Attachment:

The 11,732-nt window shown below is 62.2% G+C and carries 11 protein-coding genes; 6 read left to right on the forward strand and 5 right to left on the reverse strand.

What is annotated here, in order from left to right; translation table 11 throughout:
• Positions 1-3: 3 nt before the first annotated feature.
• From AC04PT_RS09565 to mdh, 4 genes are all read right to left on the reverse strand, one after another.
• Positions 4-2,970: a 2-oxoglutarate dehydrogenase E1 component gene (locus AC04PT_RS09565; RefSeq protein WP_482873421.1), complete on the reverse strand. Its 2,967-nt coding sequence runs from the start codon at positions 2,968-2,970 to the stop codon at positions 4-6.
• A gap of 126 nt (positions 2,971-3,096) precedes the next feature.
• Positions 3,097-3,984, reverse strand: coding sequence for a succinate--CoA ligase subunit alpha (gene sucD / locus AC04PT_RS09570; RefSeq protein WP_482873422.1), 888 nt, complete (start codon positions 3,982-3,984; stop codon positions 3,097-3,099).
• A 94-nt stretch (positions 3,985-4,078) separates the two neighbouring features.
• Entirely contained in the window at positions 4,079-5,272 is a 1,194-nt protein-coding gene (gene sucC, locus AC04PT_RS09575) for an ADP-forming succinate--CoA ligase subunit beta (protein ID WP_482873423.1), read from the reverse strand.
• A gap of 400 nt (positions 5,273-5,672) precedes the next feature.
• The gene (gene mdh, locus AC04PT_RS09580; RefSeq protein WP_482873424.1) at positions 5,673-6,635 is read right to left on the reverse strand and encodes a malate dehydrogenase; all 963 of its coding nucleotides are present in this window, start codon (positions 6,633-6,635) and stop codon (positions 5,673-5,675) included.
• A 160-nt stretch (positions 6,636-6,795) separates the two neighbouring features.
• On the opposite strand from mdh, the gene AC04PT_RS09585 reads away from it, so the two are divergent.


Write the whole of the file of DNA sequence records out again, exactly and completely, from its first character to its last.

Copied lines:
The 11,732-nt window shown below is 62.2% G+C and carries 11 protein-coding genes; 6 read left to right on the forward strand and 5 right to left on the reverse strand.

What is annotated here, in order from left to right; translation table 11 throughout:
• Positions 1-3: 3 nt before the first annotated feature.
• From AC04PT_RS09565 to mdh, 4 genes are all read right to left on the reverse strand, one after another.
• Positions 4-2,970: a 2-oxoglutarate dehydrogenase E1 component gene (locus AC04PT_RS09565; RefSeq protein WP_482873421.1), complete on the reverse strand. Its 2,967-nt coding sequence runs from the start codon at positions 2,968-2,970 to the stop codon at positions 4-6.
• A gap of 126 nt (positions 2,971-3,096) precedes the next feature.
• Positions 3,097-3,984, reverse strand: coding sequence for a succinate--CoA ligase subunit alpha (gene sucD / locus AC04PT_RS09570; RefSeq protein WP_482873422.1), 888 nt, complete (start codon positions 3,982-3,984; stop codon positions 3,097-3,099).
• A 94-nt stretch (positions 3,985-4,078) separates the two neighbouring features.
• Entirely contained in the window at positions 4,079-5,272 is a 1,194-nt protein-coding gene (gene sucC, locus AC04PT_RS09575) for an ADP-forming succinate--CoA ligase subunit beta (protein ID WP_482873423.1), read from the reverse strand.
• A gap of 400 nt (positions 5,273-5,672) precedes the next feature.
• The gene (gene mdh, locus AC04PT_RS09580; RefSeq protein WP_482873424.1) at positions 5,673-6,635 is read right to left on the reverse strand and encodes a malate dehydrogenase; all 963 of its coding nucleotides are present in this window, start codon (positions 6,633-6,635) and stop codon (positions 5,673-5,675) included.
• A 160-nt stretch (positions 6,636-6,795) separates the two neighbouring features.
• On the opposite strand from mdh, the gene AC04PT_RS09585 reads away from it, so the two are divergent.